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Emergency services prepare for TT influx

Article of the Day………ok so i haven’t got a piece of writing seven days a week, but if i get an opportunity I’ll post articles I find interesting. Lucky enough here is one of these articles that I read and needed to share. If you enjoy it as much as me, please add one of the special social media likes, you know the one that tells everyone that you loved something, rather than you sat on your arse and watched Television!


Months of planning and preparation are almost complete as the Island’s emergency services gear-up for a huge influx of visitors and their busiest two weeks of the year.

The Department of Home Affairs says its overriding aim in policing the festival and reacting to emergencies is to ensure a safe and successful TT.

During the fortnight, every police officer and firefighter in the Isle of Man is likely to be called on.

The arrival of tens of thousands of visitors at one time presents many challenges, in particular on the roads which will see a huge increase in traffic.

The roads policing unit is promising ‘strict enforcement’ of its 2014 TT safety campaign, under the slogan ‘For All Our Sakes, Slow Down’.

The Island’s TETRA radio system which is used to coordinate response to accidents, will handle many thousands of calls during the two week practice and race period.

Home affairs minister Juan Watterson says the integrated communications operation – handled under one roof and used by police officers, fire crews, marshals, ambulance staff and race controllers – reduces response time and will ultimately help save lives.


Leave a comment Explains How 2 Way Radios Work

To put it simply, a two way radio similar to that sold by is a device that can both receive and transmit voice messages. In broader terms, it can be said that most wireless communication, and it may include cellular systems, fall under the definition. However, these days, 2 way radio is a term to describe radio system for group call communication. The two way radio comes in several technical names such as Public Access Mobile Radio, Private Mobile Radio, Land Mobile Radio and Professional Mobile Radio. These present times, 2 way radios are often called “walkie talkies”. There are several kinds of two way radio systems and some are able to make use of base and mobile configuration, while some re able to utilize a radio network infrastructure.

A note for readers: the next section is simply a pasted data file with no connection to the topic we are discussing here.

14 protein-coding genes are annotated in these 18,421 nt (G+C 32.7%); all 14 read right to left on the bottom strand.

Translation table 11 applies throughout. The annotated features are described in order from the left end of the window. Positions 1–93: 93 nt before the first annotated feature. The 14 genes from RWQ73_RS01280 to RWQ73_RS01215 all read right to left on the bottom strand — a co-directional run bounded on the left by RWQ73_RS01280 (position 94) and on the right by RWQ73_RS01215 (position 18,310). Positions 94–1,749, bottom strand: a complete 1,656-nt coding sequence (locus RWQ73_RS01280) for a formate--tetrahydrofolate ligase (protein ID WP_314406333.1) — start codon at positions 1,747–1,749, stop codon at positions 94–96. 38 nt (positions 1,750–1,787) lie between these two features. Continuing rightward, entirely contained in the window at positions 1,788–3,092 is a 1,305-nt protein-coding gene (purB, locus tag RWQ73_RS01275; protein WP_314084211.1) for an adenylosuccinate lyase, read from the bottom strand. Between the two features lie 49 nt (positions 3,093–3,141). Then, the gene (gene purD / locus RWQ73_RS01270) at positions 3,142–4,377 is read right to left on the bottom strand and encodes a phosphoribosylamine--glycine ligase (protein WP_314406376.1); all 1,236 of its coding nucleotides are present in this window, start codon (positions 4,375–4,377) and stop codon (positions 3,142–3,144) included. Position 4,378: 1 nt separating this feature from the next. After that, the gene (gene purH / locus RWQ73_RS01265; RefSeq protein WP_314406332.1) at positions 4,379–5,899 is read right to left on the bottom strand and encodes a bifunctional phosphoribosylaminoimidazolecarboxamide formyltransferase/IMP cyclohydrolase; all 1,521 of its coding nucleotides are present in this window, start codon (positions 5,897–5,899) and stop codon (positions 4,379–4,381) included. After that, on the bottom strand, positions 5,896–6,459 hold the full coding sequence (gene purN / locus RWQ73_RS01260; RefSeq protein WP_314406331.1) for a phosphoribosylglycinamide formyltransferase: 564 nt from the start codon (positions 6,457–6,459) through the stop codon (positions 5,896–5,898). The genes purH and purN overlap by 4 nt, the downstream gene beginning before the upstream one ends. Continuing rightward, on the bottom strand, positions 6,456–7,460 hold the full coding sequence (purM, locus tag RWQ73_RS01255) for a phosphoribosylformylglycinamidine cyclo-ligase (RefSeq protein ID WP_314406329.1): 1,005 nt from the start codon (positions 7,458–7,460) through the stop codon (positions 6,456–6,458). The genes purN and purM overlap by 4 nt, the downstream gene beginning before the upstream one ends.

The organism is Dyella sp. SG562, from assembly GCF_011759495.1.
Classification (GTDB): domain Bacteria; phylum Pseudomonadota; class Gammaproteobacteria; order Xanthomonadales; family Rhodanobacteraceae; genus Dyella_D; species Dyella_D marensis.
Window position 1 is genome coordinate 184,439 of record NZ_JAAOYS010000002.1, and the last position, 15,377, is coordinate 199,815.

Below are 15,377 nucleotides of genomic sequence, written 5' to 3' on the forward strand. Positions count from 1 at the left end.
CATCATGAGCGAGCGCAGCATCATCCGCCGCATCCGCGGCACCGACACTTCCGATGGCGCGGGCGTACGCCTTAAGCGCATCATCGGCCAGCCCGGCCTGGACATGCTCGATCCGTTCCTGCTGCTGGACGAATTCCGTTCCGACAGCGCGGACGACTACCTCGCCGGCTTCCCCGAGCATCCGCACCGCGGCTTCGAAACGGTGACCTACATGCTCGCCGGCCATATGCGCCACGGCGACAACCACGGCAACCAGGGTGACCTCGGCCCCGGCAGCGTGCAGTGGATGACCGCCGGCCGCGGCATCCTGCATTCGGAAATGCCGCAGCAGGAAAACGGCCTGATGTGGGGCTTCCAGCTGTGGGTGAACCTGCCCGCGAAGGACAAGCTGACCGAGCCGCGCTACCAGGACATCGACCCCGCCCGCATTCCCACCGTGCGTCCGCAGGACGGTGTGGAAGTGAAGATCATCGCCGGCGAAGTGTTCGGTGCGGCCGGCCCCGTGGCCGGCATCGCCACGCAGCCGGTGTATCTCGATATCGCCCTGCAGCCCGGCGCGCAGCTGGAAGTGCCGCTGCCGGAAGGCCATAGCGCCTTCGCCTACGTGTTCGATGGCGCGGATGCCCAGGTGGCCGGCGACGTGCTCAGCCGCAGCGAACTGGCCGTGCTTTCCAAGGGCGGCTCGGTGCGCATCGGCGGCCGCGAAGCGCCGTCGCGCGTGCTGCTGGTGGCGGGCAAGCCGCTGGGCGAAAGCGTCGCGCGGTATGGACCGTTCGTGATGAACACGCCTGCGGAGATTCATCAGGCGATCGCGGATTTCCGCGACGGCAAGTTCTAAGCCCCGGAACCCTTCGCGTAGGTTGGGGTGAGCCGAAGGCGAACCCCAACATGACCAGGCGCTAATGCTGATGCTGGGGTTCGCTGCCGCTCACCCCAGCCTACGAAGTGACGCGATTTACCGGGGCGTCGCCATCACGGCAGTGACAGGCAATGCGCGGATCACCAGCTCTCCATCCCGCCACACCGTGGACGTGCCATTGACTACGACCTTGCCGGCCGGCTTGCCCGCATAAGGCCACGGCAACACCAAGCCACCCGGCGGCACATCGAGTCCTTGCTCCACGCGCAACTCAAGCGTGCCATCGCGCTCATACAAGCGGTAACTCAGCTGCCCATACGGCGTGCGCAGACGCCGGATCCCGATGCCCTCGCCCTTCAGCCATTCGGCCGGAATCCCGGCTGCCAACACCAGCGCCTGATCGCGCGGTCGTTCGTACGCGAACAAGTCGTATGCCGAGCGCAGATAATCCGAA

A typical 2 way radio includes a PTT button, also known as Push-To-Talk button. The button activates the transmitter and the user simply needs to talk to the device to start communicating. The user must release the PTT button in order to receive transmissions from the other line.

A two way radio is able to communicate with other radio devices. However, direct radio communication has very limited range. To overcome the problem, a radio network infrastructure may be used to extend the range of communications. The rest of the article is going to cover more details about how 2 way radios work and other useful information.

Receiving Radio Waves

Just like other forms of Wireless communications, a 2 way radio sends messages over the air. In order to achieve this, the antenna of a way radio contains a specific set of electrons. If the two way radio features multiple channels, then there is specific sets of electrons are each channel. Whenever a radio transmission is received by the 2 way radio, the electrons get excited. The electrons then create electrical impulses. Electrical impulses are then sent to a small processor, which will then convert the electrical impulses to words and sounds that can be understood by humans. The sounds are produced by the speakers within that the way radio.

Keep in mind that there are always radio waves are floating in the air. Because of it, there is always a nondescript sound that may be produced by the two way radios. To solve the issue, a lot of 2 way radios feature a “squelch” setting; and with it, the user can adjust the signal threshold for clearer communications.

Sending Transmissions

Two way radios can also send messages across the air. The main idea is to convert the sound to radio waves. However, the defining characteristic about the way radio is its ability the convert back the radio waves back to legible sounds.